photo © 2008 Steve Paluch | more info (via: Wylio)
With arbitration-eligible players and teams swapping their figures today, most of the focus will be on the business side of the game for the next few weeks. As noted yesterday, of the Brewers’ five arby-eligibles, Rickie Weeks seems like the best bet to sign a long-term deal. If you’re wondering how much money Weeks would likely demand in an extension, Bernie’s Crew breaks down the comparison to Dan Uggla, who recently signed the richest contract for a second baseman in history.
Of course, the least likely player to sign any kind of extension — or even a one-year deal to avoid arbitration — is Prince Fielder. The duo of Fielder and Scott Boras not only has their sights set on a big free agent contract next winter, but also a potentially historic arbitration decision this winter.
Fielder made $10.5 million last season, and according to Cot’s Contracts, also gained another $500,000 for hitting a 500 PA performance bonus. I think it’s safe to assume Fielder and Boras will submit a number quite a bit higher than the $11 million they picked up last season.
This becomes historically significant when you consider that, according to Biz of Baseball, the current record for a one-year salary settlement with a third-time eligible position player is $12.5 million (Mark Teixeira with the Braves following 2007)… and that’s just the settlement, not the number that he and Boras submitted. Fielder is a virtual lock to submit a figure larger than that, and it wouldn’t be all that surprising if he puts in for $15 million+. If I had to guess, the Brewers’ offer would probably come in close to the $12.5 million Teixeira got, meaning the outcome of this scuffle will be historic either way.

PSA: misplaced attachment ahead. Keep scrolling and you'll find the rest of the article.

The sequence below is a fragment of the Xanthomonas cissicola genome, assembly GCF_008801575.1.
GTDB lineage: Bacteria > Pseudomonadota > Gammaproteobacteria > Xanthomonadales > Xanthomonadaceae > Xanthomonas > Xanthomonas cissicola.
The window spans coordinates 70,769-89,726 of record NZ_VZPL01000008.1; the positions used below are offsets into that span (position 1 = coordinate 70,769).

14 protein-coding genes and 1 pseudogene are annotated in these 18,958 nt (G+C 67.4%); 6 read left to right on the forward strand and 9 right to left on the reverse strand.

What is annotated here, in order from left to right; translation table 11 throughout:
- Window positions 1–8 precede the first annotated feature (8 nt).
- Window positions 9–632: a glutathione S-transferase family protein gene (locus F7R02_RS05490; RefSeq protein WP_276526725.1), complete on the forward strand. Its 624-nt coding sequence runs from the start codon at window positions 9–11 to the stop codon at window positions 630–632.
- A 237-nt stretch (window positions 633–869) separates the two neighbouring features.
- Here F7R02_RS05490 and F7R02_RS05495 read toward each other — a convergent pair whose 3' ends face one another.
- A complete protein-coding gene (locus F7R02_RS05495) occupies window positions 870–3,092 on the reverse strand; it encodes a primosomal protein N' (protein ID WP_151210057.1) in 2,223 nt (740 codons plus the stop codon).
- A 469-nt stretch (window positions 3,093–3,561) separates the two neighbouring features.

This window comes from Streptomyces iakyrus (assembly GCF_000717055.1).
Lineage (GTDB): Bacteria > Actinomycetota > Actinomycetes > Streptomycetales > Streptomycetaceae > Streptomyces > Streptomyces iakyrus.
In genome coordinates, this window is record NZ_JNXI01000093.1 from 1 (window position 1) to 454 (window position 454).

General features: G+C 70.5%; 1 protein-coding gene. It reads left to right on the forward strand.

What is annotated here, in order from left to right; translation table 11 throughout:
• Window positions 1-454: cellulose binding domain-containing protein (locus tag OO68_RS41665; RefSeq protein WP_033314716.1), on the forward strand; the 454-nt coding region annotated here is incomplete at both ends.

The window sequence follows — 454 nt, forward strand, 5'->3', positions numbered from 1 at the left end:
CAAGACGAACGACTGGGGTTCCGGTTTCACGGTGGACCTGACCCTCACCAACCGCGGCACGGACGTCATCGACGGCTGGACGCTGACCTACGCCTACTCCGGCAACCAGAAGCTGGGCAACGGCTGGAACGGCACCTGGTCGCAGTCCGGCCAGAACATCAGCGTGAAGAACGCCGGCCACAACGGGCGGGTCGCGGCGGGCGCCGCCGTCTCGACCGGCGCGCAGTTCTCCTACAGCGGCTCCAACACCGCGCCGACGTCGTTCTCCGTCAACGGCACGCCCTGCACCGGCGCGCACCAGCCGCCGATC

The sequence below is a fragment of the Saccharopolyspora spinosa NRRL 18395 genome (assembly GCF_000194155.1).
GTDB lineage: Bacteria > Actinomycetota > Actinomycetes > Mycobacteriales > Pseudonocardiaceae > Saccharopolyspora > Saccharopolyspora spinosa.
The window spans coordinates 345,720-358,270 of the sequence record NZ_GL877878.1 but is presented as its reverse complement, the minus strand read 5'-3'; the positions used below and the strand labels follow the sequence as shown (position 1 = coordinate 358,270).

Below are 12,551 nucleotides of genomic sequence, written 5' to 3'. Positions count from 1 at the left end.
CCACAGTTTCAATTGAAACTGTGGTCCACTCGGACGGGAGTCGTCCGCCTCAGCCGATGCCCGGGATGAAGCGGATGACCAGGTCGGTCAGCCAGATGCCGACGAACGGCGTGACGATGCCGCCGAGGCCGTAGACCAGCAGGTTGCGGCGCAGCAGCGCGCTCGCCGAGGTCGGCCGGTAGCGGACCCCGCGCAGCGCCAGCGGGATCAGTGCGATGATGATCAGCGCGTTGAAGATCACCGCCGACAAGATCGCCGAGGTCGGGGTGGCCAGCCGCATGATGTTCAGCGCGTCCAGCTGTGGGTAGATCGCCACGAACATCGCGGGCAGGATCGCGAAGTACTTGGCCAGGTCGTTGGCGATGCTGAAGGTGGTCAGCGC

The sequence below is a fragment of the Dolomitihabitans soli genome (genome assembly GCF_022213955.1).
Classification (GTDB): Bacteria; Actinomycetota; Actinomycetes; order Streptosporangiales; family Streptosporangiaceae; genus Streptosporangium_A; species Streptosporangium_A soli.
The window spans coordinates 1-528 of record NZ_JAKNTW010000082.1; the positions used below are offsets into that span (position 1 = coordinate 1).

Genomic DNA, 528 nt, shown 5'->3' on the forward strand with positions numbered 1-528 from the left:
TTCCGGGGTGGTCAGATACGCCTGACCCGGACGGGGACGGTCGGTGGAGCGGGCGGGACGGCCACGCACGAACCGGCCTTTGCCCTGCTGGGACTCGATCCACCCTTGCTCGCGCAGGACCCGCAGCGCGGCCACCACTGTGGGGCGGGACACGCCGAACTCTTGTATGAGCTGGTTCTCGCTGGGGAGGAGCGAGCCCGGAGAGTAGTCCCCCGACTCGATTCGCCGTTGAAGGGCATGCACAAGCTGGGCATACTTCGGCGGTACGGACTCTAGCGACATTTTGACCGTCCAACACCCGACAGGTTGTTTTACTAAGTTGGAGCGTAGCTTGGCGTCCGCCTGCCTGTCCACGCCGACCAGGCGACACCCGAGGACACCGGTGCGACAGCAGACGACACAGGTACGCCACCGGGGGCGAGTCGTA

If Fielder and Boras are genuinely looking for a $20MM/year deal in free agency next year, the logical stepping stone would be to ask for $16 or $17 million. Considering the numbers Prince has put up to this point in his career, I’m not even sure Boras can submit a number that’s too high. If the two sides were to go to an arbitration hearing, the Fielder side would have most of the leverage, especially if Doug Melvin submitted a figure that would represent only a small raise over Fielder’s 2010 salary.
If that’s the case, Fielder could also land in the top five of another arbitration record — the biggest disparity between a player’s asking price and the team’s offering price. Roger Clemens holds that record at $8,500,000 as a free agent in 2004, but $5 million gap between Tim Lincecum and the Giants last year comes in second place. The other gaps on that top five list — Carlos Zambrano ($4.475MM, 2006), Felix Hernandez ($4.3MM, 2009), and Derek Jeter ($4.25MM, 2000) — are all potentially within reach for this case, depending on the number Melvin submits.
Simply put, this won’t be over anytime soon. If you thought Melvin was taking the easy way out by simply keeping Fielder for 2011, you’re wrong — in a lot of ways, keeping Fielder will lead to more headaches over the next month than any other course of action.